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ETA

Spain demands that Eta apologise and disband

Spain on Saturday demanded that Basque separatist group Eta apologise for decades of violence and then disband "definitively" after it provided France with a list of arms caches to finalise a promise to disarm.

Spain demands that Eta apologise and disband
Police forces and demining team officers identify weapons handed by ETA in Saint-Pee-sur-Nivelle on April 8. Photo: IROZ GAIZKA/AFP
In a statement, Spanish Prime Minister Mariano Rajoy said the arms cache move signalled the “definitive defeat” of Eta, blamed for 829 deaths dating back to 1968.
 
Describing the separatist organisation as “terrorists”, Rajoy reiterated the group could expect no government favours as a result and “still less, impunity for their crimes”.
 
“The only logical response to this situation is (for Eta) to announce its definitive dissolution, to apologise to its victims and to disappear rather than mount media operations to disguise its defeat,” said a government statement.
 
Madrid added it would not make an “evaluation” of the weapons arsenal until French authorities have neutralised eight caches of weapons containing 120 firearms and three tonnes of explosives in the southwestern Pyrenees-Atlantiques department bordering Spain.
 
French Interior Minister Matthias Fekl earlier described the move to hand over remaining arms as a “major step”.
 
In 2011, Eta announced that it had abandoned its armed campaign, but did not give up its weapons. It also continued to insist on amnesty talks for some 360 jailed group members, 75 of them in France.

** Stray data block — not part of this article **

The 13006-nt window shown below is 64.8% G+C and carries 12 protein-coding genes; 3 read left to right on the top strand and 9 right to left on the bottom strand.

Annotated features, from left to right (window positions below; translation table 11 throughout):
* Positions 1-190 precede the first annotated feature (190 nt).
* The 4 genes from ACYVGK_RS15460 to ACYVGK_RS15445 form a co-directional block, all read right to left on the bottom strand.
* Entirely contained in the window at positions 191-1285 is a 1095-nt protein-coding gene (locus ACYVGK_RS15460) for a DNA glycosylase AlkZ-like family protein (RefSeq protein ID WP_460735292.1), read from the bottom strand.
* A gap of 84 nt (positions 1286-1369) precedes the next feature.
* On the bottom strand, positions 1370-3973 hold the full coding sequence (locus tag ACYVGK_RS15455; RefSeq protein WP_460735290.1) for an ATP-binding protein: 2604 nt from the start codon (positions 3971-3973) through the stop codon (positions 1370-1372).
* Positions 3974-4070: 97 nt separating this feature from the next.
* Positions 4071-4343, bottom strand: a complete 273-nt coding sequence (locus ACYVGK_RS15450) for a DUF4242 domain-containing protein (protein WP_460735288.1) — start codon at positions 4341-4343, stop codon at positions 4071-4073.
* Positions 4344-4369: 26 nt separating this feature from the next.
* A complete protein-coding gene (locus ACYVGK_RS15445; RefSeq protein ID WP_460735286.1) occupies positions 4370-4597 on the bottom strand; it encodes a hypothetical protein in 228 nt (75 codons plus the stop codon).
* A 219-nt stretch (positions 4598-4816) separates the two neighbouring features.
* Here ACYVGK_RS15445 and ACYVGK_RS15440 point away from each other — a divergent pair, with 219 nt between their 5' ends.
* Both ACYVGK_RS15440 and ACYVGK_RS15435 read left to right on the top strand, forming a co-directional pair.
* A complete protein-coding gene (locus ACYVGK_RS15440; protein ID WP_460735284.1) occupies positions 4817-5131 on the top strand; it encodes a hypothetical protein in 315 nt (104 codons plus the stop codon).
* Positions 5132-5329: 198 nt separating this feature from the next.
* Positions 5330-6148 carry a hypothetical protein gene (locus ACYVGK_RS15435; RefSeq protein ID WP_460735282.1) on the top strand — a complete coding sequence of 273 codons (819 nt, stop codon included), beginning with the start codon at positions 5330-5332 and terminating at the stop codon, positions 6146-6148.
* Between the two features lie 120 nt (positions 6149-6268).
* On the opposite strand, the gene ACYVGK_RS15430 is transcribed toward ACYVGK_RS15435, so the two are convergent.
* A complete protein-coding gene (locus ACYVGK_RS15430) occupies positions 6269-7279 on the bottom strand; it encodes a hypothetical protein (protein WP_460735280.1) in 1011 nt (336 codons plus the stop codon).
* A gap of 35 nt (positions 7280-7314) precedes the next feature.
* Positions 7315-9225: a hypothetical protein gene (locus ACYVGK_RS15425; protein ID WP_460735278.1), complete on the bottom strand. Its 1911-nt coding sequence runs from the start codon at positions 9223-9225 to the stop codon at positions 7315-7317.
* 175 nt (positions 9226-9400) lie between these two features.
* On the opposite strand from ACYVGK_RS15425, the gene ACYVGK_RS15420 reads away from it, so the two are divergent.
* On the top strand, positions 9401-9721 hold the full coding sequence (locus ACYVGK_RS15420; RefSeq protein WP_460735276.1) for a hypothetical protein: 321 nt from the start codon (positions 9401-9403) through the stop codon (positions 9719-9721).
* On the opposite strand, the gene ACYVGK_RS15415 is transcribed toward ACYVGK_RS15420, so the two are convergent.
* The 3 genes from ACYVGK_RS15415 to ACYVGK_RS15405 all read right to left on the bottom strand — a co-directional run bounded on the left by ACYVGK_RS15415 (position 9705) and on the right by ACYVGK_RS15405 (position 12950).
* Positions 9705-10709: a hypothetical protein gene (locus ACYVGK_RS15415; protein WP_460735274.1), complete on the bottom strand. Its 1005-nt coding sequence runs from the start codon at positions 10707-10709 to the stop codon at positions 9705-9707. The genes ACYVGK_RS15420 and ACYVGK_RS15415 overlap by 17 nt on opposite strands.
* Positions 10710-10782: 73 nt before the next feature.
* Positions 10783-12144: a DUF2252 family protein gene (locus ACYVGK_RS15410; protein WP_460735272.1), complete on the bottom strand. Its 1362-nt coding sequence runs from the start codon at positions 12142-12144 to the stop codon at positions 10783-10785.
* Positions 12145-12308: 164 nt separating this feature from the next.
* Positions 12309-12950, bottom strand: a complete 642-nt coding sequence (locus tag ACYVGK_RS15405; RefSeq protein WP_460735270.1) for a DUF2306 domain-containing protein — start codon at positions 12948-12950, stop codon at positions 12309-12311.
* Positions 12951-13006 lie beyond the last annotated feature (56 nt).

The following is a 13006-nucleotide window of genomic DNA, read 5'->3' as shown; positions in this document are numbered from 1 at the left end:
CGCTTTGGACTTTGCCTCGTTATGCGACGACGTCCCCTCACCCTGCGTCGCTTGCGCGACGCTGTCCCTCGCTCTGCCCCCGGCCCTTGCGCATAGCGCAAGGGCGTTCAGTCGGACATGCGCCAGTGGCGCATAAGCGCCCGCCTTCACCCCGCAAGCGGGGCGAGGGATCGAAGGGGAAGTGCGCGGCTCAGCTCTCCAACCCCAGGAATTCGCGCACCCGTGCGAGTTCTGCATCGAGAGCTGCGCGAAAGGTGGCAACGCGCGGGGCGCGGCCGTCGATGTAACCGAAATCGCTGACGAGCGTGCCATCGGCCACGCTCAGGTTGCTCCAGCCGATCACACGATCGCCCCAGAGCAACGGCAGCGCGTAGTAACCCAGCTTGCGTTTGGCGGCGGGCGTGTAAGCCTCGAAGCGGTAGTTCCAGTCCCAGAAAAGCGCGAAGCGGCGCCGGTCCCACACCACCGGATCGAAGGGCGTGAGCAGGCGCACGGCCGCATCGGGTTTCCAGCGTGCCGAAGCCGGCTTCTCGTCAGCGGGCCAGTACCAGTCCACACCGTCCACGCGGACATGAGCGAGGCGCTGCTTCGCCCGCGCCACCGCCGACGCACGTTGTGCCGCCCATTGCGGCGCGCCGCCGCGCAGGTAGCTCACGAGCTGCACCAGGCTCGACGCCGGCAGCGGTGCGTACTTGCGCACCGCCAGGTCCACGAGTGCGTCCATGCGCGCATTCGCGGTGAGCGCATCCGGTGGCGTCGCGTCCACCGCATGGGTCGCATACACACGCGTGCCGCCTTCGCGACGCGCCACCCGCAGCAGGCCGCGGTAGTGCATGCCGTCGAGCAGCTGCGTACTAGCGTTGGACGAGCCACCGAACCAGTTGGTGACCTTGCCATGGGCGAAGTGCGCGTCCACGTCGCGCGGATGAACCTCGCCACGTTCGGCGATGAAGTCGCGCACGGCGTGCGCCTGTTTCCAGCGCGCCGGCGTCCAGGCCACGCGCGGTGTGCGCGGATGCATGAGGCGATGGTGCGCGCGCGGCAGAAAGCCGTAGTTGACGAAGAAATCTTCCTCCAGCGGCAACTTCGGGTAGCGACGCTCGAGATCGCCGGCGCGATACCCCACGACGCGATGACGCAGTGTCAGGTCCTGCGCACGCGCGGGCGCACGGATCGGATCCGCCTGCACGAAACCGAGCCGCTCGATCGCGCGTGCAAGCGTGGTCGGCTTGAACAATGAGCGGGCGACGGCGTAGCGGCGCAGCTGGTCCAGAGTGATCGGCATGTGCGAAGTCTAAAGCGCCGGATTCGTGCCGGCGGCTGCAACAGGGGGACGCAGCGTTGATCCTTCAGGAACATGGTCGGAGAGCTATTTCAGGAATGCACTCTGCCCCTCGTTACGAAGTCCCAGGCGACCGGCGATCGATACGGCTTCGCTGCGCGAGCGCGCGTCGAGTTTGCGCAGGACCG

TERRORISM

Basque exiles set for Spain return

Around 100 fugitives from ETA said Saturday they will return to the Spanish Basque country from southwestern France as the considerably weakened separatist group moves towards a historic disarmament.

Basque exiles set for Spain return
Members of the International Verification Commission (IVC) being handed documents by masked members of ETA in an undisclosed location in January 2014. Photo: Naiz Info/AFP.

Earlier this month western Europe's last major violent separatist movement said it would put its arsenal of weapons "out of operational use," more than two years after announcing a definitive end to armed activity.

"To continue the process of resolution, it is necessary to bring all prisoners and exiles back home," said a statement from ETA read out Saturday in the French Basque village of Arcangues.

"We will begin to walk the streets of our hometowns. You will see us back in the streets and squares of our villages of origin."

ETA said last year that it counted 500 to 600 exiles around the world, including about 150 in France.

The group has also called for the release of some 500 of its members who are held in French and Spanish prisons, which has been a key sticking point in negotiations with Madrid.

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